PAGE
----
California tells irrigation district to stop pumping water

FRESNO, Calif. (AP) — California issued its first cease-and-desist order on Thursday telling an irrigation district to stop pumping water under this year's tightened drought regulations.

The state water board said inspectors in May observed the West Side Irrigation District in Tracy pumping water. Officials say the district had received a notice earlier in the month saying it didn't have the right to use the water.

The state order came days after a judge ruled that California could advise water rights holders to curtail use and later issue fines if limits were exceeded.

West Side's attorney Steven Herum said the order was prompted after a judge sided with the district by saying the state had violated users' constitutional rights to due process by not allowing hearings on the cuts.

"It is clear that the cease-and-desist order is retaliatory," Herum said. "It's intended to punish the district."

Herum said the district has complied with the state order to stop pumping. He said it was pumping recycled irrigation water and had not drawn fresh supplies from a branch of the San Joaquin River.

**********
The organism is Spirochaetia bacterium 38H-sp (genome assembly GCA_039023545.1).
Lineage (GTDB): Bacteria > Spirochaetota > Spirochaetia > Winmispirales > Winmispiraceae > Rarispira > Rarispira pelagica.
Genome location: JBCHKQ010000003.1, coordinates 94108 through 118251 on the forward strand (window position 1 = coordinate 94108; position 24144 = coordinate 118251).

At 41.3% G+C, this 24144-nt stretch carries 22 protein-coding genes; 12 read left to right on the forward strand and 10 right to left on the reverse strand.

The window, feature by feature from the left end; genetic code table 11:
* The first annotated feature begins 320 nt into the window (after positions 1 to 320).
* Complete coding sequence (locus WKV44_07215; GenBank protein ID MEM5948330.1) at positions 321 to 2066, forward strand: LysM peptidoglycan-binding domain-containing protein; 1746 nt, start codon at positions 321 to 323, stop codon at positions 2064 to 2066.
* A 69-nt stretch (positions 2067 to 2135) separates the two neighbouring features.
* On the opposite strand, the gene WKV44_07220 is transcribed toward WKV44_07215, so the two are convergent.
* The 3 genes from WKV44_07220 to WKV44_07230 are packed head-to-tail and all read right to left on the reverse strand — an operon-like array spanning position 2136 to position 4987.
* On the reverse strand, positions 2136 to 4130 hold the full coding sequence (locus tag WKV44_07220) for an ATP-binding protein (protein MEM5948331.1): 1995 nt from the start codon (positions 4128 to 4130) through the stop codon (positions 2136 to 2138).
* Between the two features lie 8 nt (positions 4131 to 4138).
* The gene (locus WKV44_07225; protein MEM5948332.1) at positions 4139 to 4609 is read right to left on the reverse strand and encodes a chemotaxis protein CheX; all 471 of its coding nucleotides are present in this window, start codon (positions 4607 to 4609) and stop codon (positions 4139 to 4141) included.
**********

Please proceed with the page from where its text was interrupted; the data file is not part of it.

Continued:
West Side can appeal to the state water board. If it is found to be in violation, the district could face fines of $10,000 a day.

In addition to fines, West Side's case could be referred to the state attorney general for further action, officials said.

The water board has sent curtailment notices to 4,600 farmers and other water users.

Farmers were told to stop irrigating fields as the state struggles through its fourth year of the drought.

Inspectors for the state water board have done 250 inspections since curtailment notices went out in May. The West Side district is the first one accused of a violation.